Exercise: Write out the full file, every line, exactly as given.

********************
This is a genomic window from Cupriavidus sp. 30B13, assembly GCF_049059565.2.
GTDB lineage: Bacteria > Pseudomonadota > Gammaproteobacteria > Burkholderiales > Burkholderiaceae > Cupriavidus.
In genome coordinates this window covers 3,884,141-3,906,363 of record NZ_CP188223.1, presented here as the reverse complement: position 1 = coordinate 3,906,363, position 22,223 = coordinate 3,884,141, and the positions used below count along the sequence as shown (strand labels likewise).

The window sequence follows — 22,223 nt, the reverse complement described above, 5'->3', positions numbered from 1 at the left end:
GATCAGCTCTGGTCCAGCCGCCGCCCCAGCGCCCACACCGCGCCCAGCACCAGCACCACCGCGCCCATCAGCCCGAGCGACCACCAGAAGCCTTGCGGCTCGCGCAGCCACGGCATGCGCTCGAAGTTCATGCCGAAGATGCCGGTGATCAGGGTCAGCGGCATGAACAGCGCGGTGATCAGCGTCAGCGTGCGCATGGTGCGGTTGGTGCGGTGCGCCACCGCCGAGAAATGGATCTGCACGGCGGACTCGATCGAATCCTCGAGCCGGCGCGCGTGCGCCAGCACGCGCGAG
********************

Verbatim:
This is a genomic window from Cupriavidus sp. 30B13, assembly GCF_049059565.2.
GTDB lineage: Bacteria > Pseudomonadota > Gammaproteobacteria > Burkholderiales > Burkholderiaceae > Cupriavidus.
In genome coordinates this window covers 3,884,141-3,906,363 of record NZ_CP188223.1, presented here as the reverse complement: position 1 = coordinate 3,906,363, position 22,223 = coordinate 3,884,141, and the positions used below count along the sequence as shown (strand labels likewise).

The window sequence follows — 22,223 nt, the reverse complement described above, 5'->3', positions numbered from 1 at the left end:
GATCAGCTCTGGTCCAGCCGCCGCCCCAGCGCCCACACCGCGCCCAGCACCAGCACCACCGCGCCCATCAGCCCGAGCGACCACCAGAAGCCTTGCGGCTCGCGCAGCCACGGCATGCGCTCGAAGTTCATGCCGAAGATGCCGGTGATCAGGGTCAGCGGCATGAACAGCGCGGTGATCAGCGTCAGCGTGCGCATGGTGCGGTTGGTGCGGTGCGCCACCGCCGAGAAATGGATCTGCACGGCGGACTCGATCGAATCCTCGAGCCGGCGCGCGTGCGCCAGCACGCGCGAG